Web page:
Asserting central authority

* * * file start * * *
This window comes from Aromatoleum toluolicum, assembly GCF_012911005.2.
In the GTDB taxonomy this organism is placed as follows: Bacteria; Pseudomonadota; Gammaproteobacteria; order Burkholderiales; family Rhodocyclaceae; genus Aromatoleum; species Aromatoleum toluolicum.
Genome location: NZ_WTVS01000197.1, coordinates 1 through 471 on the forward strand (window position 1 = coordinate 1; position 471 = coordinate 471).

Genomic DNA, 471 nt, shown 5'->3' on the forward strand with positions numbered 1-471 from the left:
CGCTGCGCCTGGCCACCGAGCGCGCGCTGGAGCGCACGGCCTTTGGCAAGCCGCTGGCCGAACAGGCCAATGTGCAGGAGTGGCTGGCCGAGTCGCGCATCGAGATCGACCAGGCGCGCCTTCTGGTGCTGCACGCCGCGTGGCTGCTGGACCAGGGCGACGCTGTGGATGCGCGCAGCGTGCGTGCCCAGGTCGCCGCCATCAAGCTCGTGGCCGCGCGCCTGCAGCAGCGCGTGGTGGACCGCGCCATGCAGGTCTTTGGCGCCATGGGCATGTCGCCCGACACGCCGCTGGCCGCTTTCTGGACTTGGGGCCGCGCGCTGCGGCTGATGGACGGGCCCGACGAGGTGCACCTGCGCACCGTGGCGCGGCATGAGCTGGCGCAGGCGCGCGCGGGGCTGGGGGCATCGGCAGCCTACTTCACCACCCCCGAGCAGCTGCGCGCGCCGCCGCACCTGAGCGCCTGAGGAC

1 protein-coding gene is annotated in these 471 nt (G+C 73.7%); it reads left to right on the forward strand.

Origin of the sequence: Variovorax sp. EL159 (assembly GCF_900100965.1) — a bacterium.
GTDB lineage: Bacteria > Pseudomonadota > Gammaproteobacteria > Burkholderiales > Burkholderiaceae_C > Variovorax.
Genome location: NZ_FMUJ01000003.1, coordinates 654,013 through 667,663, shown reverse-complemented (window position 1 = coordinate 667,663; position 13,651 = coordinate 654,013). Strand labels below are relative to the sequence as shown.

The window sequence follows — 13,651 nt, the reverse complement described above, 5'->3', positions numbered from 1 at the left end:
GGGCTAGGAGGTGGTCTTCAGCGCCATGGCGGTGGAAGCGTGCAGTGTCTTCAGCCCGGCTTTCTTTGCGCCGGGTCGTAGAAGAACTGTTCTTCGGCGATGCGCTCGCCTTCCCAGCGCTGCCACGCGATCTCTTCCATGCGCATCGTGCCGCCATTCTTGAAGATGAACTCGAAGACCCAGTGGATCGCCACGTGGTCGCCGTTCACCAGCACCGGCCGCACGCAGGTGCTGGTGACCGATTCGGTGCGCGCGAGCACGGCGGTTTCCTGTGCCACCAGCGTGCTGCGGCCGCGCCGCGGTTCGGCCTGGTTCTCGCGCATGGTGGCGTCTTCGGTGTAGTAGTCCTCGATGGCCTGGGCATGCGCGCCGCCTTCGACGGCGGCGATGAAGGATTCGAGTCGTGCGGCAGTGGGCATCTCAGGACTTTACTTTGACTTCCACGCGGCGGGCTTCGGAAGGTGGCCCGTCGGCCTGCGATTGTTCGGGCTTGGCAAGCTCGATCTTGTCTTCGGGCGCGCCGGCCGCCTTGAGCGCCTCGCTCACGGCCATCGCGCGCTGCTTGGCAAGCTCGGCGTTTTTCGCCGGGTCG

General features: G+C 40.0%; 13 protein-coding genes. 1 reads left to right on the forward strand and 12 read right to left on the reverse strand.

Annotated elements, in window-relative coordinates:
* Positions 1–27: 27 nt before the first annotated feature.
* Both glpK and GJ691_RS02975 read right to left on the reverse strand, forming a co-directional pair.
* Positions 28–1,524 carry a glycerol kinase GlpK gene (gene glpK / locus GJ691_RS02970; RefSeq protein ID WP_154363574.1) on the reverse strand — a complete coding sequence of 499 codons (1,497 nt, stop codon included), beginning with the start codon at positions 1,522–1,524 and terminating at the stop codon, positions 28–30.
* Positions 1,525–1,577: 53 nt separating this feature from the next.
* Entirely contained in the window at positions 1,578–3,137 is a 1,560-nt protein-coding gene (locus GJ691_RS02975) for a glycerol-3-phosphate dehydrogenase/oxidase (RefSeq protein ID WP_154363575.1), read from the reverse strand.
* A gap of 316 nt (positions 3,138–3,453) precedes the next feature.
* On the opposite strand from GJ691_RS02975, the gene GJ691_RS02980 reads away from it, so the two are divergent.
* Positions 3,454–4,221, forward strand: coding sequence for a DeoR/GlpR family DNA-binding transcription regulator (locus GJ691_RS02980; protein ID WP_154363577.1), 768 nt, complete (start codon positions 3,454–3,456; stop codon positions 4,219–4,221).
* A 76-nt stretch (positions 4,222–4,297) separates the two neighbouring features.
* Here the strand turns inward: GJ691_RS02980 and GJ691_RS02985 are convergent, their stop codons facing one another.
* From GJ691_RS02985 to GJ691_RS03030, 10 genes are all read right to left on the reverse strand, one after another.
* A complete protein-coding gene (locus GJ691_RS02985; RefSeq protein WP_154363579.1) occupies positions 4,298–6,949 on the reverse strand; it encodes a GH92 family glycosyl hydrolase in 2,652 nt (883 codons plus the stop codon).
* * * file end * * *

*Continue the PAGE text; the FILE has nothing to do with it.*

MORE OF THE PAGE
I T WOULD be shortsighted indeed to try explaining the humanized landscapes of our 21st -century world without reckoning with the large, ever-expanding role of central authority: the workings of our moreor-less sovereign nation-states and their varied agents and deputies. Nowhere is this more apt than in the United States. Perhaps nowhere else is there stronger visible evidence of the power and universality of the governmental presence. Yet, surprisingly, to date only two scholarsl have seriously considered this focus on the visible scene anywhere on this earth.